By Andria Bao, III Form
Globalization Through Glow Sticks
Editor’s Note: For this assignment, III form students in The Global Seminar (TGS) were asked to create an infographic that could tell the story of globalization through a chosen product.(more…)
By Cara Mulcahey, V Form
Johns Hopkins Medicine and Healthcare Summit: A Kean Fellowship Grant
Editor’s Note: This opportunity and article were made possible by the Kean Fellowship Grant. Kean Fellowships will be conferred upon a small number of highly well-qualified students who propose and undertake independent research and study in the field of public service, exploring meaningful domestic public policy issues. Once selected, and on the basis of their topic, Fellows will work with a faculty mentor and find meaningful connections with academicians and leaders in the field of public policy. The Fellowship will engage the students in cutting edge topics and in a manner that is serious and capitalizes upon what they have learned at St Mark’s. Project proposals for the Kean Fellowship might take the form of a capstone project, a senior project, independent study and/or may include summer work .
Over the summer, I spent a week and a half at a medicine and healthcare summit at Johns Hopkins University in Baltimore, Maryland. The summit, run by the program Ambassador Leaders, was meant to help prepare me for my journey to become a doctor. The leaders of the summit brought in undergraduate students majoring in STEM fields, current medical school students, and numerous doctors for Q&A sessions. These sessions enhanced our understanding of the admission processes and prepared us for each step of becoming part of the medical field. Session facilitators also brought in doctors and nurses to teach us different medical procedures and tasks such as suturing, CPR/AED, checking vitals and reflexes, and stopping choking. Additionally, we traveled to the University of Maryland’s Shock Trauma Center to become certified in stopping life-threatening bleeding, a skill that can prevent countless deaths.(more…)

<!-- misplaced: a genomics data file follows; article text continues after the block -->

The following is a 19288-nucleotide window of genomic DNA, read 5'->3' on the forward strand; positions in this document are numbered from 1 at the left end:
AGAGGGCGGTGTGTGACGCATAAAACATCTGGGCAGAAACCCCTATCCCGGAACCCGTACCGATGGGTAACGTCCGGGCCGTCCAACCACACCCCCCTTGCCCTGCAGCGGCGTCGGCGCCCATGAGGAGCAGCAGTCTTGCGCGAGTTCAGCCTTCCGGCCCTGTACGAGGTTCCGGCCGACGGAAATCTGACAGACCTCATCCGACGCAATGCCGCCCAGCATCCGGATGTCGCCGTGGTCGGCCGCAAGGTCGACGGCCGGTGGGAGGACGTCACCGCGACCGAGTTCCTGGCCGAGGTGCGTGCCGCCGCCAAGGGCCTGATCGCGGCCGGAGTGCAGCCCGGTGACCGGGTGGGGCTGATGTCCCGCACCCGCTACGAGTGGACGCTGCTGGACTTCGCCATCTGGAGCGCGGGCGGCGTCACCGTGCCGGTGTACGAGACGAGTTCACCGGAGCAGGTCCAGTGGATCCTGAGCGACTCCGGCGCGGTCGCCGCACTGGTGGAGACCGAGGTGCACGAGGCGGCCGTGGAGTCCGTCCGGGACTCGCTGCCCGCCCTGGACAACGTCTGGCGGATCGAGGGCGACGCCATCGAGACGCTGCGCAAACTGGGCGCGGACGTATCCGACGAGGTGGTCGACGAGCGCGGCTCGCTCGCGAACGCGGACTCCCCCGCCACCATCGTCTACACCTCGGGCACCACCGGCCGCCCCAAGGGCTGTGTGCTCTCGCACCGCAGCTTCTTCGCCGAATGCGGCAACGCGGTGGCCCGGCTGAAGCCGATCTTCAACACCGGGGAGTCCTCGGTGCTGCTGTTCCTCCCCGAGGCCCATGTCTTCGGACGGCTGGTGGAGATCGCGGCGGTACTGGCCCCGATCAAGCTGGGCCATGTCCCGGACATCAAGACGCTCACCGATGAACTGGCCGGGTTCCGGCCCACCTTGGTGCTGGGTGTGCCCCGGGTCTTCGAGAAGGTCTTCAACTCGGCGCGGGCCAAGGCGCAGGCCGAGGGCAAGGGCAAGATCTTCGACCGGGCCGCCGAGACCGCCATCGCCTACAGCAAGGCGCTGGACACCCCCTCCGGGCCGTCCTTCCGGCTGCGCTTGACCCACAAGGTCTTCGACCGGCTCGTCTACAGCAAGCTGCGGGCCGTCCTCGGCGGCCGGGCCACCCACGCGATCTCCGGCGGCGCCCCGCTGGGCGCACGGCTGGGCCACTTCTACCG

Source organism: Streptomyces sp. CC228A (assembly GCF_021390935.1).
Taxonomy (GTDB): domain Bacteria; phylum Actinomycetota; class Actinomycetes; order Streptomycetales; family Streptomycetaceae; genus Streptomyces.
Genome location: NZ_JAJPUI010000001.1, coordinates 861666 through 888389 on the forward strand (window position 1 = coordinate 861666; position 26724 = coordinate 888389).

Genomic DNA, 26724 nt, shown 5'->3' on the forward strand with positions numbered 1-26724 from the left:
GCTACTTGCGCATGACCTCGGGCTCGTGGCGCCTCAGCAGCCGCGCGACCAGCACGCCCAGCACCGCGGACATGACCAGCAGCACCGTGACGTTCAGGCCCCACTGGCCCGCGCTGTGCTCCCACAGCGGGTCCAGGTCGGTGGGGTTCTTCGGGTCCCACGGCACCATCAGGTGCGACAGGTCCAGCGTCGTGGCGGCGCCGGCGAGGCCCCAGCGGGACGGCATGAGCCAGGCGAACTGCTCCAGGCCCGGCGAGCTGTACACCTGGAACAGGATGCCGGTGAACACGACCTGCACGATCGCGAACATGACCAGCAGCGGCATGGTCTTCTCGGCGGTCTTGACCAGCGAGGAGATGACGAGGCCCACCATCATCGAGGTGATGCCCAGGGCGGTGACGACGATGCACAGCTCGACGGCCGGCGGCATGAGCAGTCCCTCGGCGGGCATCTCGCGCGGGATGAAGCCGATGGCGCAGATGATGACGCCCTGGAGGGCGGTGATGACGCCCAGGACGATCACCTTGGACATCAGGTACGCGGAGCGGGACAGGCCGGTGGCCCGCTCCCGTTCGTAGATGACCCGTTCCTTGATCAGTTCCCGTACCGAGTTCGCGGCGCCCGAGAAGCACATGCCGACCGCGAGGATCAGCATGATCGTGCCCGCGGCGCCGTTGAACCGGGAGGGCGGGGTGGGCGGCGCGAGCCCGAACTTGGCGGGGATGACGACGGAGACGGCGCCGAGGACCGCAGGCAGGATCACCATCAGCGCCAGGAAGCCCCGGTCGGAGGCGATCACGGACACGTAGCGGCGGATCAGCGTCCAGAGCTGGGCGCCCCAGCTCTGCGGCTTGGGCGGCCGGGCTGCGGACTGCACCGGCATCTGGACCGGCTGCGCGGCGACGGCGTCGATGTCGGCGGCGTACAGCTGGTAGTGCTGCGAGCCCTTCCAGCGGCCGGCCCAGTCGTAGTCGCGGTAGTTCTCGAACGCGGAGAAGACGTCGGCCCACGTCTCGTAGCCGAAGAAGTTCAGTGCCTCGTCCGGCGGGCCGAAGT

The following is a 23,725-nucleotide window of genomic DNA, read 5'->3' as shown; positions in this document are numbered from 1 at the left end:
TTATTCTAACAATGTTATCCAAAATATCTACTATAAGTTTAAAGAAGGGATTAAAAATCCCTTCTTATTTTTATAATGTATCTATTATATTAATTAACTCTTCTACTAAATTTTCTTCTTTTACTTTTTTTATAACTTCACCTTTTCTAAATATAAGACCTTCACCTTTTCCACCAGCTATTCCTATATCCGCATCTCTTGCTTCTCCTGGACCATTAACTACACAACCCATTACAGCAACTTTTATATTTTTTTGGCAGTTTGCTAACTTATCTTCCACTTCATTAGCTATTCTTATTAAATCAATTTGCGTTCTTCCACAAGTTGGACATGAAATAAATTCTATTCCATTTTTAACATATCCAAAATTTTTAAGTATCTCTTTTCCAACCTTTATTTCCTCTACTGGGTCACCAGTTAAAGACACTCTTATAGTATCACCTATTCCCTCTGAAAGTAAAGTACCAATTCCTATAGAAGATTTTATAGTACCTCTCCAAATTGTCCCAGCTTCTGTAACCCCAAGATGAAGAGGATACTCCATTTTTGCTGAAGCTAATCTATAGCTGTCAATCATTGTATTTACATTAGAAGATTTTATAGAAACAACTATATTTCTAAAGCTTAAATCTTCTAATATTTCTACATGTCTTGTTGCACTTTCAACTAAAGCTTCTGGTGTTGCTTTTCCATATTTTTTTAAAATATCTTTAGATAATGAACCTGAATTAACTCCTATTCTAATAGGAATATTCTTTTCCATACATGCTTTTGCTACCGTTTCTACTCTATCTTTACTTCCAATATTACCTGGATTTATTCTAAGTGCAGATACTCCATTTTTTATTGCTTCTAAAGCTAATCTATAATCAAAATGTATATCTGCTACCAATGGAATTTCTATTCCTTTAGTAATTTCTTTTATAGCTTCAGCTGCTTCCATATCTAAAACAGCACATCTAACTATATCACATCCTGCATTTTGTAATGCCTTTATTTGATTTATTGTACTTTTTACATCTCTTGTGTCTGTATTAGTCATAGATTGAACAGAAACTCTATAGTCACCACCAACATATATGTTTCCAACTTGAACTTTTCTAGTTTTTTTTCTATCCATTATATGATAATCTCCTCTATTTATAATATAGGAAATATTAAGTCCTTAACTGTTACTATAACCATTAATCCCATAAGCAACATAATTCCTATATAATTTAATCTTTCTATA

By Felicity Keyzer-Pollard and Lina Zhang, V Form
Gender Inequality and Unreliable Narration: Two Paragraphs on The Great Gatsby
The Inherent Unreliability of Nick Carraway
By Felicity Keyzer-Pollard